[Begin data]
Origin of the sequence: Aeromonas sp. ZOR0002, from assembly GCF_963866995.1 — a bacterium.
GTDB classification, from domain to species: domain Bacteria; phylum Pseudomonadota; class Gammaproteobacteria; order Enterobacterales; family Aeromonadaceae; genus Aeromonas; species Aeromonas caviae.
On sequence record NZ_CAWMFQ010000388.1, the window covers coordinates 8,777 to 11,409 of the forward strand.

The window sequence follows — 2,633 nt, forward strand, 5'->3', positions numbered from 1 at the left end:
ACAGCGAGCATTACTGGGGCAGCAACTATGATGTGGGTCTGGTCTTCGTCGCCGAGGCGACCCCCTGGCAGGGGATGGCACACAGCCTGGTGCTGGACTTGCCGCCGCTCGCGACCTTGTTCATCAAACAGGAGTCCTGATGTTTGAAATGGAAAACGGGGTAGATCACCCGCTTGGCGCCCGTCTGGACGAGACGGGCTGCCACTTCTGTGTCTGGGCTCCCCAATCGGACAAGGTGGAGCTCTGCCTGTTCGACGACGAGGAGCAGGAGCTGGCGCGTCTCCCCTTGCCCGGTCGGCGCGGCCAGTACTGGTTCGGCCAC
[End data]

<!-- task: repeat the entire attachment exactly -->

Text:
Origin of the sequence: Aeromonas sp. ZOR0002, from assembly GCF_963866995.1 — a bacterium.
GTDB classification, from domain to species: domain Bacteria; phylum Pseudomonadota; class Gammaproteobacteria; order Enterobacterales; family Aeromonadaceae; genus Aeromonas; species Aeromonas caviae.
On sequence record NZ_CAWMFQ010000388.1, the window covers coordinates 8,777 to 11,409 of the forward strand.

The window sequence follows — 2,633 nt, forward strand, 5'->3', positions numbered from 1 at the left end:
ACAGCGAGCATTACTGGGGCAGCAACTATGATGTGGGTCTGGTCTTCGTCGCCGAGGCGACCCCCTGGCAGGGGATGGCACACAGCCTGGTGCTGGACTTGCCGCCGCTCGCGACCTTGTTCATCAAACAGGAGTCCTGATGTTTGAAATGGAAAACGGGGTAGATCACCCGCTTGGCGCCCGTCTGGACGAGACGGGCTGCCACTTCTGTGTCTGGGCTCCCCAATCGGACAAGGTGGAGCTCTGCCTGTTCGACGACGAGGAGCAGGAGCTGGCGCGTCTCCCCTTGCCCGGTCGGCGCGGCCAGTACTGGTTCGGCCAC